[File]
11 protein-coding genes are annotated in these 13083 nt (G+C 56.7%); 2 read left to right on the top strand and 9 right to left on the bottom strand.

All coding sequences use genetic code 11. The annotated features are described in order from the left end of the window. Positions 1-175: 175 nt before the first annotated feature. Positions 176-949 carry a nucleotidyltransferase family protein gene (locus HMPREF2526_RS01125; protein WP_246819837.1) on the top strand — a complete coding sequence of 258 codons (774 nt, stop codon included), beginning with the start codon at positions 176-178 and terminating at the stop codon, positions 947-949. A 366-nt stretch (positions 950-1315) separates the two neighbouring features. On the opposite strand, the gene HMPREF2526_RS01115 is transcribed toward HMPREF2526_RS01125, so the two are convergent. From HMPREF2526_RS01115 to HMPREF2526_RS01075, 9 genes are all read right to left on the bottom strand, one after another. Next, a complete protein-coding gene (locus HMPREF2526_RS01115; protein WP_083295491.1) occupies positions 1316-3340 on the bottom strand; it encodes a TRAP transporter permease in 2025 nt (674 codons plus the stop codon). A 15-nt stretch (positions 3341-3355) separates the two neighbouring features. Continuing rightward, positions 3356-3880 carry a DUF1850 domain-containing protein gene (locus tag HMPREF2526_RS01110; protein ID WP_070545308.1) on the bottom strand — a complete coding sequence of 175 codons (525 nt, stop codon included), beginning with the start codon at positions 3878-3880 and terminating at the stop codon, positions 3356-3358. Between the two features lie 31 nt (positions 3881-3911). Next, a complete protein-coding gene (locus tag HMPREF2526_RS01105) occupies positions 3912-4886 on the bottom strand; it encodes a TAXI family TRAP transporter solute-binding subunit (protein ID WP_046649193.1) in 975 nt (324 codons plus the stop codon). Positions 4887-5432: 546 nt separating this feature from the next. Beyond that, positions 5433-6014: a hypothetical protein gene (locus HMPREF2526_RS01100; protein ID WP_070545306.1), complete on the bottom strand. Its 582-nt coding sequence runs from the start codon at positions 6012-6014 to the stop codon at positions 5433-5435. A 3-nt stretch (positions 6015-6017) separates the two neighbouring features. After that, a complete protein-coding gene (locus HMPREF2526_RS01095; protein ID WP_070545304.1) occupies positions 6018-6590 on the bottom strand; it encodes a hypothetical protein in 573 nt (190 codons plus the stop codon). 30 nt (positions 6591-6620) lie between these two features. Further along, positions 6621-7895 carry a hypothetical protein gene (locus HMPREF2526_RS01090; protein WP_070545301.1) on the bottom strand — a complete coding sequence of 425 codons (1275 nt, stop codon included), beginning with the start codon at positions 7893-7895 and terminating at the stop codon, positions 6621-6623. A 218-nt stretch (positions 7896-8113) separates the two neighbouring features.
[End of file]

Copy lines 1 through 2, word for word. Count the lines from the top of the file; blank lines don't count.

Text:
11 protein-coding genes are annotated in these 13083 nt (G+C 56.7%); 2 read left to right on the top strand and 9 right to left on the bottom strand.

All coding sequences use genetic code 11. The annotated features are described in order from the left end of the window. Positions 1-175: 175 nt before the first annotated feature. Positions 176-949 carry a nucleotidyltransferase family protein gene (locus HMPREF2526_RS01125; protein WP_246819837.1) on the top strand — a complete coding sequence of 258 codons (774 nt, stop codon included), beginning with the start codon at positions 176-178 and terminating at the stop codon, positions 947-949. A 366-nt stretch (positions 950-1315) separates the two neighbouring features. On the opposite strand, the gene HMPREF2526_RS01115 is transcribed toward HMPREF2526_RS01125, so the two are convergent. From HMPREF2526_RS01115 to HMPREF2526_RS01075, 9 genes are all read right to left on the bottom strand, one after another. Next, a complete protein-coding gene (locus HMPREF2526_RS01115; protein WP_083295491.1) occupies positions 1316-3340 on the bottom strand; it encodes a TRAP transporter permease in 2025 nt (674 codons plus the stop codon). A 15-nt stretch (positions 3341-3355) separates the two neighbouring features. Continuing rightward, positions 3356-3880 carry a DUF1850 domain-containing protein gene (locus tag HMPREF2526_RS01110; protein ID WP_070545308.1) on the bottom strand — a complete coding sequence of 175 codons (525 nt, stop codon included), beginning with the start codon at positions 3878-3880 and terminating at the stop codon, positions 3356-3358. Between the two features lie 31 nt (positions 3881-3911). Next, a complete protein-coding gene (locus tag HMPREF2526_RS01105) occupies positions 3912-4886 on the bottom strand; it encodes a TAXI family TRAP transporter solute-binding subunit (protein ID WP_046649193.1) in 975 nt (324 codons plus the stop codon). Positions 4887-5432: 546 nt separating this feature from the next. Beyond that, positions 5433-6014: a hypothetical protein gene (locus HMPREF2526_RS01100; protein ID WP_070545306.1), complete on the bottom strand. Its 582-nt coding sequence runs from the start codon at positions 6012-6014 to the stop codon at positions 5433-5435. A 3-nt stretch (positions 6015-6017) separates the two neighbouring features. After that, a complete protein-coding gene (locus HMPREF2526_RS01095; protein ID WP_070545304.1) occupies positions 6018-6590 on the bottom strand; it encodes a hypothetical protein in 573 nt (190 codons plus the stop codon). 30 nt (positions 6591-6620) lie between these two features. Further along, positions 6621-7895 carry a hypothetical protein gene (locus HMPREF2526_RS01090; protein WP_070545301.1) on the bottom strand — a complete coding sequence of 425 codons (1275 nt, stop codon included), beginning with the start codon at positions 7893-7895 and terminating at the stop codon, positions 6621-6623. A 218-nt stretch (positions 7896-8113) separates the two neighbouring features.